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CFO’s Resignation Spooks Investors

Rockwell Automation's James V. Gelly stepped down, sending the company's stock sliding.
Stephen TaubApril 5, 2007

The sudden departure of Rockwell Automation CFO James V. Gelly sent Rockwell stock sliding more than 5 percent in Thursday morning trading. He resigned as senior vice president and CFO “to pursue new challenges and opportunities,” the company said.

The Milwaukee-based maker of factory-automation systems did not provide further details. However, it did stress that Gelly will remain with the company’s finance function over the next several months in an advisory capacity “in order to ensure a seamless transition.”

Gelly did not return phone calls to his office and his home seeking comment.

In a statement, chairman and CEO Keith D. Nosbusch said: “James Gelly has made significant contributions to Rockwell Automation over the past three years, and his efforts are reflected in the accuracy and strength of our financial reporting.”

Gelly, who recently was named the top CFO in the Electrical Equipment and Multi-Industry category by Institutional Investor magazine, will be replaced on an interim basis at Rockwell by Theodore D. Crandall, senior vice president and head of the Control Products & Solutions segment.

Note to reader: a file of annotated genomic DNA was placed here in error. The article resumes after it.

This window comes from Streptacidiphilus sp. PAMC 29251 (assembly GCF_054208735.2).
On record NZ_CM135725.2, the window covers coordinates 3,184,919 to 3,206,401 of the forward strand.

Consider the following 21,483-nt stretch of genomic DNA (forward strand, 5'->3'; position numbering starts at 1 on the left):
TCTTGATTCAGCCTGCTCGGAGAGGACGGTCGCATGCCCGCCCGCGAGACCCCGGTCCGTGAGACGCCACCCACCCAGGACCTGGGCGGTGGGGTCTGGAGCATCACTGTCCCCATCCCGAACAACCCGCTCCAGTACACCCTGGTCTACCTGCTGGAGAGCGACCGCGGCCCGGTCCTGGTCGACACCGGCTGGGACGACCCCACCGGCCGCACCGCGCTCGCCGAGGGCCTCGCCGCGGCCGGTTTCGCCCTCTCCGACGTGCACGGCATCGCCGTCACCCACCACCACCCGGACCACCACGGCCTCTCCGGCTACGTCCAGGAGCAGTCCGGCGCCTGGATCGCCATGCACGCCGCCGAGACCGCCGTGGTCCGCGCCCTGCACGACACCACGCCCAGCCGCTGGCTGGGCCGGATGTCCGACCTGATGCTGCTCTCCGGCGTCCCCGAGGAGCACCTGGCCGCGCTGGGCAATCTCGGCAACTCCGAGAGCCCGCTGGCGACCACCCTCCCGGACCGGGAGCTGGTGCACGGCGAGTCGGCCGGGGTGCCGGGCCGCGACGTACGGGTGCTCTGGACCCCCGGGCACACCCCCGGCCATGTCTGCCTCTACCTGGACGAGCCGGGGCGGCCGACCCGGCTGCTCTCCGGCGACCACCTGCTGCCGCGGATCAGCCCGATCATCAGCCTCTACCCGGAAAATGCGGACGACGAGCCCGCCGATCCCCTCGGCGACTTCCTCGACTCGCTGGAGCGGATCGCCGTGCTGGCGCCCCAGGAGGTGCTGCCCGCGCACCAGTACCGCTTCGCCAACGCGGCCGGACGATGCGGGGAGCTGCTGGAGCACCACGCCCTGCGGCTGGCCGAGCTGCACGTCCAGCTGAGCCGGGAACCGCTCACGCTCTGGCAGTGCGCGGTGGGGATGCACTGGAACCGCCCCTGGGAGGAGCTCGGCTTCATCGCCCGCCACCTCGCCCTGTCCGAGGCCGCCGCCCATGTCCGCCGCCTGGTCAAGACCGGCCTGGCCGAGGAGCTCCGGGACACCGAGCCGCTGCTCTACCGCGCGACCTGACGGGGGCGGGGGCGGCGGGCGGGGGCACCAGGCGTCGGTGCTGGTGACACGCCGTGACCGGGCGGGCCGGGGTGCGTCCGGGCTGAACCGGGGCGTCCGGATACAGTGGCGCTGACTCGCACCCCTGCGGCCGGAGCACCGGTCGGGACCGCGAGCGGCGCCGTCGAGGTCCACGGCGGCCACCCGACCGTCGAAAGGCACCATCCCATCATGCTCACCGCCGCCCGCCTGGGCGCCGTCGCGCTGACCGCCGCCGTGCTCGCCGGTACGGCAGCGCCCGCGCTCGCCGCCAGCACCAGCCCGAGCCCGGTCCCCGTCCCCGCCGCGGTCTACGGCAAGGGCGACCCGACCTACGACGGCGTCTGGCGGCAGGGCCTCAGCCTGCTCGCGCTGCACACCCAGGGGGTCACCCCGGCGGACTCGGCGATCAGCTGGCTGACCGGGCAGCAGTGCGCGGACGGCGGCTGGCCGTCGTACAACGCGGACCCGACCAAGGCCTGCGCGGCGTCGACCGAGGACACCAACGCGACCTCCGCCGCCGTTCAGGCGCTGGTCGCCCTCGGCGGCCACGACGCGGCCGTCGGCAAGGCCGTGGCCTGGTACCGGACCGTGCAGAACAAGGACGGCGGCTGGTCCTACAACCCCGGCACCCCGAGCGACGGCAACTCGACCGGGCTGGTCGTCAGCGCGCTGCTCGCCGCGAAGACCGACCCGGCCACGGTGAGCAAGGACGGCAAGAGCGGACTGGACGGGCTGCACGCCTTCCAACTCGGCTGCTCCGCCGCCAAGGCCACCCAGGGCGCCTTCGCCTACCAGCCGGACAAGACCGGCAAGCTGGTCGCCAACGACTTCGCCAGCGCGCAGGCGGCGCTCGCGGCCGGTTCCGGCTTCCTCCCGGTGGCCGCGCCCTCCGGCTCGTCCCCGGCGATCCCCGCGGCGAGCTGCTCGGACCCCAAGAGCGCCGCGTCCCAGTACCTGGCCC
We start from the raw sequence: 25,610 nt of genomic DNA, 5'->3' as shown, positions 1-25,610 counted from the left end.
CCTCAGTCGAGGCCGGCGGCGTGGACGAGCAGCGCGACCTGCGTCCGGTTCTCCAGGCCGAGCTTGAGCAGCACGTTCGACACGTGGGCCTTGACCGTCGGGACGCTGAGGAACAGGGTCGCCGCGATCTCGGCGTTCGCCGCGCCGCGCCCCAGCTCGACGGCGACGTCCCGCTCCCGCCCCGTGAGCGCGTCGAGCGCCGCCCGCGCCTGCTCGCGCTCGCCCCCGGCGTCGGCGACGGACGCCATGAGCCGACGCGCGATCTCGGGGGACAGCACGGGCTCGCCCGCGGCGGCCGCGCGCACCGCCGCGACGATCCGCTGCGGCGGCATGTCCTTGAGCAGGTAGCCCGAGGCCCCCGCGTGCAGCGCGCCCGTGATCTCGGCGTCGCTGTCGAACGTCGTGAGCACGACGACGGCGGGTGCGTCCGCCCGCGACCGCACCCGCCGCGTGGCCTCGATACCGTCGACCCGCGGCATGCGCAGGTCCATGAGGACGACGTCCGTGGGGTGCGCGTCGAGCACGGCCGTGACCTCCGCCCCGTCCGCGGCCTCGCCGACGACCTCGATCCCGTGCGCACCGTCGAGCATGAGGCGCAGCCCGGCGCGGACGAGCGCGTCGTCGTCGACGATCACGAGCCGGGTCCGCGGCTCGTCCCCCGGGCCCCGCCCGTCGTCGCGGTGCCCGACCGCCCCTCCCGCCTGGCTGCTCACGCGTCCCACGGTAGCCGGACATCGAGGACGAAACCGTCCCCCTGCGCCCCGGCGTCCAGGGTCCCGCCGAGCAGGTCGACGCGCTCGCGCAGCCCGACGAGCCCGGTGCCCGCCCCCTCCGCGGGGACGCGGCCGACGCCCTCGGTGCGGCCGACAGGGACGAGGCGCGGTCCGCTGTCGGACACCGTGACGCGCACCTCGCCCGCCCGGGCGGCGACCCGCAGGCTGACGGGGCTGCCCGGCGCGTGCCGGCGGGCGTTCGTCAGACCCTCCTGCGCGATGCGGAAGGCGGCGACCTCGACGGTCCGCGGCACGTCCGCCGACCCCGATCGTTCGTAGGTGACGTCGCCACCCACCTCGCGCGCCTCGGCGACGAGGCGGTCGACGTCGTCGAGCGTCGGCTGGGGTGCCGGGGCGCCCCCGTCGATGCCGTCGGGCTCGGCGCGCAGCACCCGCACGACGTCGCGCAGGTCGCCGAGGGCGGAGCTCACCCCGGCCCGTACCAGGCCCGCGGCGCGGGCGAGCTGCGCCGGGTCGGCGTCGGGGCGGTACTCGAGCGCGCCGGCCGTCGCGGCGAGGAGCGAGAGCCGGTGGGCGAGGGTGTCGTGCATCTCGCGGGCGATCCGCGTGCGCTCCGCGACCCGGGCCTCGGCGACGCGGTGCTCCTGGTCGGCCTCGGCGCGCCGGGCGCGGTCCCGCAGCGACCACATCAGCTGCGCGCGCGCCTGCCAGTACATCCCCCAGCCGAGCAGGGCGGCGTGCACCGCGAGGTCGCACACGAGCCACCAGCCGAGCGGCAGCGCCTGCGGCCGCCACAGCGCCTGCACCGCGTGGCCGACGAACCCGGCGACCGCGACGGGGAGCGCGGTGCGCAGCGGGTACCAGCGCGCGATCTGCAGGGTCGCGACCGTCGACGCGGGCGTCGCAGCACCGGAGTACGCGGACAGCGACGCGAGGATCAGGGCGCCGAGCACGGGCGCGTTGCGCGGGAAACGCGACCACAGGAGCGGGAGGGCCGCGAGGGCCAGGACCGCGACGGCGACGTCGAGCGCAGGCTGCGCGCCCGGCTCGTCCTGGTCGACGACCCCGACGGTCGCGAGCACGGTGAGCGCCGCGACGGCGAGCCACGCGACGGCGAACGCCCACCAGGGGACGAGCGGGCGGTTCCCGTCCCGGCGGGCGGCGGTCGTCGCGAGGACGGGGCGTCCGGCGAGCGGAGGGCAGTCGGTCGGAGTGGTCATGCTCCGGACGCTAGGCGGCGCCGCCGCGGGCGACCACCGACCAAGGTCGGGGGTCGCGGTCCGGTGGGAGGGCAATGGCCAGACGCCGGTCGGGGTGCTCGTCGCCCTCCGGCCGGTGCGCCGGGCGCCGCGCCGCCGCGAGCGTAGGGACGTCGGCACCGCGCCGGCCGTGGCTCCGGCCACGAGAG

Wall Street pros and investors, however, apparently were unhappy with the moves. In a note to clients, JP Morgan analyst Stephen Tusa downgraded Rockwell to “neutral” from “overweight,” explaining that the “lack of detail is troubling,” Reuters reported. “There is little information about the specific reasons for the change, and raises questions about the strategic direction of the company.”

Gelly joined Rockwell in the CFO position in January 2004 from his prior position as vice president and treasurer at Honeywell International.

Crandall previously served in a broad range of senior operational and finance roles across the Rockwell Automation organization, including as vice president of finance and business planning for the business unit that is now called the Architecture and Software segment. While Crandall serves as the company’s interim CFO, Kenneth Champa will be interim head of the company’s Control Products & Solutions segment. Champa is currently vice president, finance, for that segment.

The company said it is launching a search to fill the CFO position permanently, and will consider both internal and external candidates.